Dr Hanna M. Kauko, Dr Tore Hattermann, Ryan-Keogh T J, Singh A., Dr Laura de Steur, Dr Agneta Frannson, Dr Melissa Chierici, Dr Tone Falkenburg, Dr Elvar H. Hallfredsson, Dr Gunnar Bratbak, Dr Tatiana Tsagaraki, Dr Terje Berge

Knowing the magnitude and timing of pelagic primary production is important for ecosystem and carbon sequestration studies, in addition to providing basic understanding of phytoplankton functioning. In this study we use data from an ecosystem cruise to Kong Håkon VII Hav, in the Atlantic sector of the Southern Ocean, in March 2019 and more than two decades of satellite-derived ocean color to study phytoplankton bloom phenology. During the cruise we observed phytoplankton blooms in different bloom phases. By correlating bloom phenology indices (i.e., bloom initiation and end) based on satellite remote sensing to the timing of changes in environmental conditions (i.e., sea ice, light, and mixed layer depth) we studied the environmental factors that seemingly drive phytoplankton blooms in the area. Our results show that blooms mainly take place in January and February, consistent with previous studies that include the area. Sea ice retreat controls the bloom initiation in particular along the coast and the western part of the study area, whereas bloom end is not primarily connected to sea ice advance. Light availability in general is not appearing to control the bloom termination, neither is nutrient availability based on the autumn cruise where we observed non-depleted macronutrient reservoirs in the surface. Instead, we surmise that zooplankton grazing plays a potentially large role to end the bloom, and thus controls its duration. The spatial correlation of the highest bloom magnitude with marked topographic features indicate that the interaction of ocean currents with sea floor topography enhances primary productivity in this area, probably by natural fertilization. Based on the bloom timing and magnitude patterns, we identified five different bloom regimes in the area. A more detailed understanding of the region will help to highlight areas with the highest relevance for the carbon cycle, the marine ecosystem and spatial management. With this gained understanding of bloom phenology, it will also be possible to study potential shifts in bloom timing and associated trophic mismatch caused by environmental changes.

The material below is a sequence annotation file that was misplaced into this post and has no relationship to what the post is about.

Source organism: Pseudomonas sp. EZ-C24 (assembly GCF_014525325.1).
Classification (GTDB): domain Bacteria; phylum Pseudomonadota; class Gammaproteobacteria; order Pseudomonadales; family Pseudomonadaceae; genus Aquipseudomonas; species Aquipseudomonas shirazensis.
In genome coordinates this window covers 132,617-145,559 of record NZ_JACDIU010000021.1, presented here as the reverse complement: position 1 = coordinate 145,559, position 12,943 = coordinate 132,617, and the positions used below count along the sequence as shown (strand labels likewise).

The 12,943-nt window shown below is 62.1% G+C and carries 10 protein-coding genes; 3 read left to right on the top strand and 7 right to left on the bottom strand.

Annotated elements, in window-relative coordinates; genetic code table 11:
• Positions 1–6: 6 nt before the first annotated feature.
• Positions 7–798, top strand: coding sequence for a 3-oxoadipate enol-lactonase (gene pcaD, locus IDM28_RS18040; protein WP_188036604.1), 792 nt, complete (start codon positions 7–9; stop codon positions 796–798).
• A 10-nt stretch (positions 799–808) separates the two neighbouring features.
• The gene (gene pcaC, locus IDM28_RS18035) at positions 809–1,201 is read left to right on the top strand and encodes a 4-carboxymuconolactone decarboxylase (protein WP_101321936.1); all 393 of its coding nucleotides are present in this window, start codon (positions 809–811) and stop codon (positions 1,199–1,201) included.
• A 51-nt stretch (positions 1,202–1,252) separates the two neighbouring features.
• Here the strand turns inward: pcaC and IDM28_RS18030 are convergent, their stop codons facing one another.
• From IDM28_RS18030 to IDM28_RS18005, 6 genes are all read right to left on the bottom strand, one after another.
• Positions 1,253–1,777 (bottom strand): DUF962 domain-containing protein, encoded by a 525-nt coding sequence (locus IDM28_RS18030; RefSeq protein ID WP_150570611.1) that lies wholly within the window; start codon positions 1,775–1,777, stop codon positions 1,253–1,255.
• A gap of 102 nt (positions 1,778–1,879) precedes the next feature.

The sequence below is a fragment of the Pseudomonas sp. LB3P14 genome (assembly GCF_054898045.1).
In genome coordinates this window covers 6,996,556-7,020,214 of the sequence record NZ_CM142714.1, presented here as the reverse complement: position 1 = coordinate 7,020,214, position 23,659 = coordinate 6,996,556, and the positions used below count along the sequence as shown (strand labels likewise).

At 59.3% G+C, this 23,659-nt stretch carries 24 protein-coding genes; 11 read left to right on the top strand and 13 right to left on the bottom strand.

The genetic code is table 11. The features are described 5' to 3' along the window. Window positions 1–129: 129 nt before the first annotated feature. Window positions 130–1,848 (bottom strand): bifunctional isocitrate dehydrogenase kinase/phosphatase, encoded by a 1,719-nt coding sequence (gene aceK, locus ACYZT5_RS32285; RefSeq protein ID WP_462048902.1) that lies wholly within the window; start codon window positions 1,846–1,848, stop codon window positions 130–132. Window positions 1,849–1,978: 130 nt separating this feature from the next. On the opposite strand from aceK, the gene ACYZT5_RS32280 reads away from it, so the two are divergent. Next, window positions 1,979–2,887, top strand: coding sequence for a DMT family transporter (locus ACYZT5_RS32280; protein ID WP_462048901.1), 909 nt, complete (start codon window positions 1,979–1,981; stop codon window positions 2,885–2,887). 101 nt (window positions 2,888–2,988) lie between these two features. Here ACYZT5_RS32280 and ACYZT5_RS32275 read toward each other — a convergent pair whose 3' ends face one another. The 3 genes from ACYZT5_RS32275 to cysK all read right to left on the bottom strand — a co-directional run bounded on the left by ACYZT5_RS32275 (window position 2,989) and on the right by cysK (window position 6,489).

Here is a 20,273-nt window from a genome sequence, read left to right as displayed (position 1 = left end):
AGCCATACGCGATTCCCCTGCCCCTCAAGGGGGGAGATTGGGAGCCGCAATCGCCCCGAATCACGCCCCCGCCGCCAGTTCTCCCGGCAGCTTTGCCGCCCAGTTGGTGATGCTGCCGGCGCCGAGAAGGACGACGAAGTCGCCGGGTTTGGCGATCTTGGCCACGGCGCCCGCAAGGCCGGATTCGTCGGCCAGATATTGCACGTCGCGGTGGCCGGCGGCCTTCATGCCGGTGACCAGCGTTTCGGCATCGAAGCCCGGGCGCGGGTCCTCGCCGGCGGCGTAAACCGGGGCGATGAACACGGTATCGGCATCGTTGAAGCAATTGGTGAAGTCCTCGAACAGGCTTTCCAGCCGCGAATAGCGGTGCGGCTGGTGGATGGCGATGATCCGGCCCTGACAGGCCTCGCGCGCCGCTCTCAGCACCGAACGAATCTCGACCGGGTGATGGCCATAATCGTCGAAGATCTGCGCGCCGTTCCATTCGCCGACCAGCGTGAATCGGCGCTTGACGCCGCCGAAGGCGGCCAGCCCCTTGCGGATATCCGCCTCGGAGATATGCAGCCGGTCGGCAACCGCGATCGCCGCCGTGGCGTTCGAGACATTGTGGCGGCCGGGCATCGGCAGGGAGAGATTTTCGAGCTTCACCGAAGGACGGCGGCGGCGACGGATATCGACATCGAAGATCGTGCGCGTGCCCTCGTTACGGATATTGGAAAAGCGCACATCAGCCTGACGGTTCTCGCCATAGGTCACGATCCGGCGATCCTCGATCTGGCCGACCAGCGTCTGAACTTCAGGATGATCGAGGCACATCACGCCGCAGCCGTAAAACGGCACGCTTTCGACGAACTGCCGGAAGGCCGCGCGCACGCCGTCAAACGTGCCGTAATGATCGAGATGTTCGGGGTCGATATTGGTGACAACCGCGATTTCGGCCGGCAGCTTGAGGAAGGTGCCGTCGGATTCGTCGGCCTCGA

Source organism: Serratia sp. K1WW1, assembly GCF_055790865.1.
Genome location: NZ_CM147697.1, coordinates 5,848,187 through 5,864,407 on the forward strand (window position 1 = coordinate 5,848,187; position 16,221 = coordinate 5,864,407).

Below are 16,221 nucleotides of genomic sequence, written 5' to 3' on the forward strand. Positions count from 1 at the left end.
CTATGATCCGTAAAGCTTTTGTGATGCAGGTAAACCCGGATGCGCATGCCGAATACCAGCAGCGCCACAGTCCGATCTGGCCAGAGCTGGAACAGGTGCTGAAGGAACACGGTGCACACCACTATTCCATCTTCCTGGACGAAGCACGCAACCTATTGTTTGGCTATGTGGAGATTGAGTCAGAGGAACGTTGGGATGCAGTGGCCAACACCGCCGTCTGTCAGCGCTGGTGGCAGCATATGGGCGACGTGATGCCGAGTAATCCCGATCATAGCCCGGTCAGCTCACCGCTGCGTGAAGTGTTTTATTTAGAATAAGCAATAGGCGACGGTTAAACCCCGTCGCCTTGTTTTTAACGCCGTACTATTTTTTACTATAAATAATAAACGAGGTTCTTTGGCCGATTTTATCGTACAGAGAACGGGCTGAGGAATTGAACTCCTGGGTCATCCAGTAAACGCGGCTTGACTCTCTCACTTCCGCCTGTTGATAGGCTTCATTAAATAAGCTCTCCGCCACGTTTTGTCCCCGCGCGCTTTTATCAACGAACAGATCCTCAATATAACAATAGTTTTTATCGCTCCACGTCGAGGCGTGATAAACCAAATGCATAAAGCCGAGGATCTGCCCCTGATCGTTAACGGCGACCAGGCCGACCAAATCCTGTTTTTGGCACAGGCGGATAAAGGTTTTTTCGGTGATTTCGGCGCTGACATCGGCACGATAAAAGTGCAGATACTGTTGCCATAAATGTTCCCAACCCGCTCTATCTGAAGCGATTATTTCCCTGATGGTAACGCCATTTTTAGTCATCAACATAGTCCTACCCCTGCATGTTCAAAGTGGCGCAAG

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(A) Chl a concentration during the cruise, as obtained from calibrated in situ fluorescence profiles and underway fluorescence measurements. St. 53, station 53; 6◦E tr., 6◦E transect. (B) Mean Chl a profiles of Astrid Ridge and Maud Rise stations and the profile from station 53. The magenta star shows the MLD (mean for Astrid Ridge and Maud Rise).